There were alternatives to apostasy. A limited number of Jews were still accepted in Russian universities and many Jews went to study at foreign universities in Western Europe where they formed vast student colonies in the university towns of Switzerland, Germany, France, etc. A Jewish public figure from that time discussed his personal experience of the phenomenon in his memoirs.

“Here I was, eighteen years old, a graduate of the Real-Gymnasium of Pinsk. What was to be the next step? …Was I to try to break through the narrow gate of the numerus clausus, as my two brothers did some years later, or of Petrograd? I would no doubt have succeeded. But the road was one of endless chicanery, deception and humiliation.

“I might pass the difficult entrance examination- Jewish students were given a special set of more difficult papers- and still fail to obtain the necessary residential rights. I would then have to go the mummery of enrolment of an artisan holding a fake job in one of the forbidden cities. Then there would be the years of bribery and uncertainty; endless dodging of police roundups; constant change of address… So I went west.”

“These student colonies were an interesting and characteristic feature of Western Europe in the days of czarist Russia,” he recalled. “In Berlin, Berne, Zurich, Geneva, Munich, Paris, Montpellier, Nancy, Heidelberg, young Russian Jews driven from the land of their birth… contributed special and identifiable groups… The first westward tide of students had set in with the clamping down of educational restrictions in the early eighties. In my time, the colonies were already well established; they had a tradition and a character.”

The “character” he wrote of refers to the fact that in addition to training Jews as doctors, engineers, chemists and lawyers, the western universities were also fertile breeding grounds of Jewish Soviet revolutionaries and Zionist leaders.



The Jews, A Study of Race and Environment (Maurice Fishberg, 1911) crunches the numerus clausus facts and numbers. Speaking of the rest of Europe, the book notes that at the time, Jews were “represented as students in universities and high schools far more strongly than their number would warrant.”

“Up to about one hundred years ago it was very difficult, often impossible, for a Jew to gain admittance to a higher school of learning, no matter what his qualifications might have been,” The Jews noted. “But since the road for higher education has been opened for them all over Europe, excepting Russia, they have flocked to these seats of learning in a number which has astonished everybody, even the Jews themselves.

“Thus, in Prussia, where the Jews constitute only 1.14 percent of the total population, they make up 8.11 percent of the students in the universities. In Baden, the Jews have 35.93 students per 10,000 population, as against only 10.93 per 10,000 Christians in the two universities Heidelberg and Freiberg, and in the technical high school in Karlsruhe. The Jews have thus proportionately about 3.5 times as many students as the Christians.”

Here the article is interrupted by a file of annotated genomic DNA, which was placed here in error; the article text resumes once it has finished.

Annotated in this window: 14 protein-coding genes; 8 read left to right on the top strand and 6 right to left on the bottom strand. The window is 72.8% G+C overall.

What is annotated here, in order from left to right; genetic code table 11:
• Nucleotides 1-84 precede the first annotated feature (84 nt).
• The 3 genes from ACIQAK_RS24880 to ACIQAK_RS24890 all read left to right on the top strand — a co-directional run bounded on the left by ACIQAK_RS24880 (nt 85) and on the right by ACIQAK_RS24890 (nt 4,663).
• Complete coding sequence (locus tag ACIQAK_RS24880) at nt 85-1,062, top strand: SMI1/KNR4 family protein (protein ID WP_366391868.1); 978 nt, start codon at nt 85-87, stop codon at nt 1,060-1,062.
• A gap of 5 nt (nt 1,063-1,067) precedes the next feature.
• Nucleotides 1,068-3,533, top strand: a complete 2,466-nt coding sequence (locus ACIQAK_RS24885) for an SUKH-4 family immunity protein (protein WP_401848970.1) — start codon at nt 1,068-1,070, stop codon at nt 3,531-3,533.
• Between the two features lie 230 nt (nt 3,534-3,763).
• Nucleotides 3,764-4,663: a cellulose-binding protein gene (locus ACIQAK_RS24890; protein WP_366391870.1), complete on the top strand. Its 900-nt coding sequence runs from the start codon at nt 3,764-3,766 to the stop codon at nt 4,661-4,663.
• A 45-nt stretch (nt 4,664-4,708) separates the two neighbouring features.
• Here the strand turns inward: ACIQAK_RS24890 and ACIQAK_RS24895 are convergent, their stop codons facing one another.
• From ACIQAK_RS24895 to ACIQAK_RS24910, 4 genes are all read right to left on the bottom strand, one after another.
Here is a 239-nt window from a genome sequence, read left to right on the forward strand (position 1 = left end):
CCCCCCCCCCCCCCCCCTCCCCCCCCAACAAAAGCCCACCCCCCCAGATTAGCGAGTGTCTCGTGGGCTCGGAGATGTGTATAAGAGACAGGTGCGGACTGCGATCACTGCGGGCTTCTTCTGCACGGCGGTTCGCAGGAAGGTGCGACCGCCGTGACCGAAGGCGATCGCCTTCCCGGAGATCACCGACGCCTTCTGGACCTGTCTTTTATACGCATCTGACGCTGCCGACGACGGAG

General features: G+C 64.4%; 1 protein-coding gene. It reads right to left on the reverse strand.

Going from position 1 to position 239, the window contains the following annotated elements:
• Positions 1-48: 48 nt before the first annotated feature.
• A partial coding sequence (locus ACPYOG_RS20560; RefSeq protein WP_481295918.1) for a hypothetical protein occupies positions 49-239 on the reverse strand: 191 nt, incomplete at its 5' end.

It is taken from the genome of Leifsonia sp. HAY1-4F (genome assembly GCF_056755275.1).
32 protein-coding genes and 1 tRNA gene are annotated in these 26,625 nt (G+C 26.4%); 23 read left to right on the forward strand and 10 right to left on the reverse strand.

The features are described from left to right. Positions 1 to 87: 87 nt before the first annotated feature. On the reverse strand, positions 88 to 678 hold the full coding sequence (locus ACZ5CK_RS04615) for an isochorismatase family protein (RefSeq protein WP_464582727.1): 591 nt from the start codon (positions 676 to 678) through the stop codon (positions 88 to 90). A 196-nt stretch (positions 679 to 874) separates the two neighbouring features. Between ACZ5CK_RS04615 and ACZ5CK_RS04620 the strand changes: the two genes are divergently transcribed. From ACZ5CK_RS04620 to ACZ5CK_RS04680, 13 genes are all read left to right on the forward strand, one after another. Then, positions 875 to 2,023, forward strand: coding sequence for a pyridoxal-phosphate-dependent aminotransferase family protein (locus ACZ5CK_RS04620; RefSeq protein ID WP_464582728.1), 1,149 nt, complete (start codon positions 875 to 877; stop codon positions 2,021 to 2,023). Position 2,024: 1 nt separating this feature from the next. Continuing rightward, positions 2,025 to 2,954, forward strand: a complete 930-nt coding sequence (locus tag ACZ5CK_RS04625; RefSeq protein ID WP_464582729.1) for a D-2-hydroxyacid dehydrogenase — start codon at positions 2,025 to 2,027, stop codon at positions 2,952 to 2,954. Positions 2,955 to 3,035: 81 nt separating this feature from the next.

In Austria, The Jews writes, Jews constituted 25% of the students while constituting less than 5% of the population; in Hungary they constituted 30.27% of the students while constituting 4.9% of the population. But in Russia, it notes, it was found in 1899 that of the 16,170 students enrolled in the country’s nine universities, 1,757 were Jews.

“They thus constituted 10.9 percent of the total number of students, or 3.5 per 10,0000 population,” The Jews concludes. “When compared with conditions in the rest of Europe, where 25 to 30 percent of the students are Jewish, it appears that Russia has succeeded, in a great measure, in keeping them out of her own universities.”

The Jews notes that “there are about 3,000 Russian Jewish students in the universities of the countries just mentioned,” and, “If America and England are added, the number of Russian Jews compelled to seek a higher education abroad would be found to be enormous.”

The Russian Revolution of 1905 led to the constitutional reform including a multi-party system and a Russian constitution and also resulted in the increase of the proportion of Jews in secondary schools and universities. The numerus clausus was abolished with the Revolution of 1917.

Other countries later introduced the numerus clausus. A number of European countries introduced it during the decades preceding World War 2 and a trend of Jewish exclusion existed in the United States during most of the first half of the 20th century.

(Sources include: Lucy S. Dawidowicz, The Golden Tradition: Jewish Life and Thought in Eastern Europe, Syracuse University Press, Syracuse, NY, 1996. Jewish Virtual Library. Trial and Error, the Autobiography of Chaim Weizman, East and West Library, London, 1950.)